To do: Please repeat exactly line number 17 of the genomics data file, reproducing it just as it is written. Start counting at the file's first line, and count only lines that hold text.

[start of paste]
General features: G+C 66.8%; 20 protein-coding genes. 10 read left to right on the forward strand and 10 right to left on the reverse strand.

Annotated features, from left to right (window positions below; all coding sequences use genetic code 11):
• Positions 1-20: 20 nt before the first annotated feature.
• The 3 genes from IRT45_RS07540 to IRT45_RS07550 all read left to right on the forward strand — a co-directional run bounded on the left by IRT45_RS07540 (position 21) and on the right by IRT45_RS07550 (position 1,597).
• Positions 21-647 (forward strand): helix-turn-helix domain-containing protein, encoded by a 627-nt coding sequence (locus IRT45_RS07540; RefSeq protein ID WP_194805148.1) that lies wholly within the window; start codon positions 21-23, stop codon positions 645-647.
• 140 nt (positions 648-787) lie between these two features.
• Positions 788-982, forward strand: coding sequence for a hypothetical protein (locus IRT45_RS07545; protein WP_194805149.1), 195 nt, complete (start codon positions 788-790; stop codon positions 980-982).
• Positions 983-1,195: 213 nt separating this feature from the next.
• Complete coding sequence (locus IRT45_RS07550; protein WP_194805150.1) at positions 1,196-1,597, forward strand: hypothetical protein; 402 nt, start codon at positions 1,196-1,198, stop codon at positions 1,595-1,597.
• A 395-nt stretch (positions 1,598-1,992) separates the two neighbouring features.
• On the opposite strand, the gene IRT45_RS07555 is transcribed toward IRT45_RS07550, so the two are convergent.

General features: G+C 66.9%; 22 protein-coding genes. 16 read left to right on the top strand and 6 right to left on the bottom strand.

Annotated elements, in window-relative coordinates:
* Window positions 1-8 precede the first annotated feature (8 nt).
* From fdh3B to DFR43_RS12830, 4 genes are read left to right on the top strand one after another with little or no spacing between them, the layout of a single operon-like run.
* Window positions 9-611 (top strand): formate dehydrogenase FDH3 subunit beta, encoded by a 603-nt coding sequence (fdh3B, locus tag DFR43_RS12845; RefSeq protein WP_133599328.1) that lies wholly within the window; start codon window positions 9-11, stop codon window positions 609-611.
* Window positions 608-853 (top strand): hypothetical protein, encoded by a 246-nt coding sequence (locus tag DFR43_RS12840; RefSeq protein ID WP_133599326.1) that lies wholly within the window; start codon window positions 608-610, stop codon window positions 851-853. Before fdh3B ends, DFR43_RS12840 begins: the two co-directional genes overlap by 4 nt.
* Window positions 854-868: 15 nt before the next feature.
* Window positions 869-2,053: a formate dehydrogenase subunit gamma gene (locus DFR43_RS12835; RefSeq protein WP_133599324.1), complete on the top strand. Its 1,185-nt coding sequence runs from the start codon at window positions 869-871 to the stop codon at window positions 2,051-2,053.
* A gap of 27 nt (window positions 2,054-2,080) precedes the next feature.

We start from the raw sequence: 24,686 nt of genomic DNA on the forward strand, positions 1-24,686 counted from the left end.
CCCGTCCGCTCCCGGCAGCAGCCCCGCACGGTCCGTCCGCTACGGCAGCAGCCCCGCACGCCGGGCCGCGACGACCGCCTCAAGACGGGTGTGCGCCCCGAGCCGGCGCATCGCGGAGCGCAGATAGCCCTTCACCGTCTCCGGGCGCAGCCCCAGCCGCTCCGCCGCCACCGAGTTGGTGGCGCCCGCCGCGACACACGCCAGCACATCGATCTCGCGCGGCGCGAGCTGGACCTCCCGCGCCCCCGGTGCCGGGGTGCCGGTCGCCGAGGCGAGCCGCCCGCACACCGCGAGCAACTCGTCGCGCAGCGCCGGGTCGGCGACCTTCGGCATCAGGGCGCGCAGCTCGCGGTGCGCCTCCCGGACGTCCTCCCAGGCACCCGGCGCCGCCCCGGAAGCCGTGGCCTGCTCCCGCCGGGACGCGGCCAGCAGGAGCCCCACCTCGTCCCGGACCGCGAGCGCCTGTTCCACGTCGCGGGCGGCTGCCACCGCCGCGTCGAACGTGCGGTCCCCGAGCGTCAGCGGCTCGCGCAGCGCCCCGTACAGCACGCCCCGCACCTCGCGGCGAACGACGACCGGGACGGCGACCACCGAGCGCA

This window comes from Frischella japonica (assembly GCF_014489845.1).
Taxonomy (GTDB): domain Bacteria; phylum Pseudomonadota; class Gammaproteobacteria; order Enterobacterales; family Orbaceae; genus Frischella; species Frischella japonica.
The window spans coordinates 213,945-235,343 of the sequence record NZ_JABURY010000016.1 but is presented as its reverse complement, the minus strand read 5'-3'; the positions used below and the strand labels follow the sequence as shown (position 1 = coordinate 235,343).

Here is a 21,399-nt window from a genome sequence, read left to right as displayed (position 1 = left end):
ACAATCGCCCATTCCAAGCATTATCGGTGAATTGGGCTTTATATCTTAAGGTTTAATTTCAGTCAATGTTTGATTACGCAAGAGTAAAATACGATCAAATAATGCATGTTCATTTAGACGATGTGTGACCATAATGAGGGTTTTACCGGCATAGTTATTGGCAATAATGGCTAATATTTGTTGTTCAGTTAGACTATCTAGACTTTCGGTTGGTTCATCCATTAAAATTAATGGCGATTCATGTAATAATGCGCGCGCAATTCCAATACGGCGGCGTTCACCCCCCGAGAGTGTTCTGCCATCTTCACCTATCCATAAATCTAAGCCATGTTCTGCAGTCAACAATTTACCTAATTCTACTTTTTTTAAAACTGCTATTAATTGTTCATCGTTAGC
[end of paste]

* Window positions 608-853 (top strand): hypothetical protein, encoded by a 246-nt coding sequence (locus tag DFR43_RS12840; RefSeq protein ID WP_133599326.1) that lies wholly within the window; start codon window positions 608-610, stop codon window positions 851-853. Before fdh3B ends, DFR43_RS12840 begins: the two co-directional genes overlap by 4 nt.